At 7 a.m. on Friday, Teamsters Local 174 members at concrete company CalPortland began an unfair labor practice strike, with picket lines held at locations in Kenmore, Seattle and Snoqualmie.
The goal of the strike is to get the company to stop violating federal labor law and come back to the bargaining table for a contract everyone can agree on, said Local 174 spokesperson Jamie Fleming.
Negotiations for a new contract began July 17. Fleming said the union’s three-year contract was expiring July 31 and they were negotiating for the next agreement with five companies including CalPortland. The other four sand and gravel companies are Cadman, Stoneway, Salmon Bay Sand and Gravel and Lehigh Cement.
Fleming said negotiations continued for a week when they realized the employers were not willing to bargain in good faith, refused to provide information necessary to continue negotiations and rejected union proposals without explanation or counter offer.
The union then held a strike-authorizing vote with all Local 174 members while continuing to attempt negotiations with the help of mediation.
“Unfortunately, even the mediation broke down,” Fleming said.
CalPortland is the only company where labor strikes are currently being held. According to a Teamsters press release, CalPortland was the worst offender when it came to the unfair labor practice.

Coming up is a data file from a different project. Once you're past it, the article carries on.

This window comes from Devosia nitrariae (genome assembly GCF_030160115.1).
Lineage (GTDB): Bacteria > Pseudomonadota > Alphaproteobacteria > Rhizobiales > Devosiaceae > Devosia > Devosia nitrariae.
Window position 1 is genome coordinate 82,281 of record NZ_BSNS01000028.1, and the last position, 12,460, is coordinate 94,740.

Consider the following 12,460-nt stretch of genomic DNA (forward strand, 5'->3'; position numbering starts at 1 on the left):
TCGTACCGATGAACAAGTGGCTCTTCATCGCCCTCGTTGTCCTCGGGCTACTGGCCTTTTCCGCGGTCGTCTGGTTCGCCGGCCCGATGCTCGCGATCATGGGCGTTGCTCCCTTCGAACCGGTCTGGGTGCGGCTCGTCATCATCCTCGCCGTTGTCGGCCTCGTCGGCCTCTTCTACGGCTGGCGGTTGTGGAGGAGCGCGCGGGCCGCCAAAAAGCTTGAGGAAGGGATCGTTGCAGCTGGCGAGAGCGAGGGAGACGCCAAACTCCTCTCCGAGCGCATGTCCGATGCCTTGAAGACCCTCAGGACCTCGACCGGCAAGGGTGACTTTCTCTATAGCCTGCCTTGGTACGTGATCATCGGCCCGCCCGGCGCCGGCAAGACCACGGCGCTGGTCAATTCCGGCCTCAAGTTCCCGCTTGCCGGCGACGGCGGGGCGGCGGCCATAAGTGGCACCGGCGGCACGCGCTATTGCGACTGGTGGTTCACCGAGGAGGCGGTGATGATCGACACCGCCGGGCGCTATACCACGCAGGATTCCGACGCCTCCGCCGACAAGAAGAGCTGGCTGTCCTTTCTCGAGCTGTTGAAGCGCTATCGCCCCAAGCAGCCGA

“We told CalPortland over and over again that they needed to follow the law and bargain fairly or they were going to end up with a work stoppage,” said Local 174 secretary-treasurer Rick Hicks in the release. “They didn’t listen to us and now here we are. We hope that this can be resolved quickly and we can get back to the bargaining table to get a contract that everyone can agree to.”
In response to the strike, CalPortland issued a written statement.
According to the statement, the company’s mixer drivers who walked off the job on strike left “dozens of projects incomplete resulting in tens of thousands of dollars in damages throughout the City of Seattle and the surrounding area.”
The negotiations CalPortland participated in with Local 174 included three other ready-mixed concrete employers in the area.
“Despite continued negotiations, the parties were unable to reach a new labor agreement and the union voted to reject the company’s last, best and final offer prior to the expiration of its labor agreement at midnight on Aug. 1, 2017,” the statement reads. “The union also sanctioned labor action against the four employers.”
The statement continues, stating that CalPortland and its representatives have continued to engage the union professionally and in good faith.
“At the union’s request, the company met with union members and a mediator on Aug. 2, 2017, but attempts to reach a fair and competitive agreement for all parties were again unsuccessful,” the statement reads. “Proposals put forth by the union continue to be unrealistic and economically unsustainable. Further negotiations with a mediator are scheduled to resume with the parties on Tuesday Aug. 15, 2017.”
According to the statement, the company is astonished by the union’s decision to strike Friday morning in advance of the “mutually scheduled negotiations set for early next week.”
Fleming said there have been strikes held in the industry before — typically short, one-day strikes. However 10 years ago, she said, there was a 32-day strike involving all five sand and gravel companies.
As the current strike is happening, Fleming said the Local 174 members are standing strong and standing together.
“We’re gonna get this done,” she said, invoking the union’s motto. “We’re rock solid.”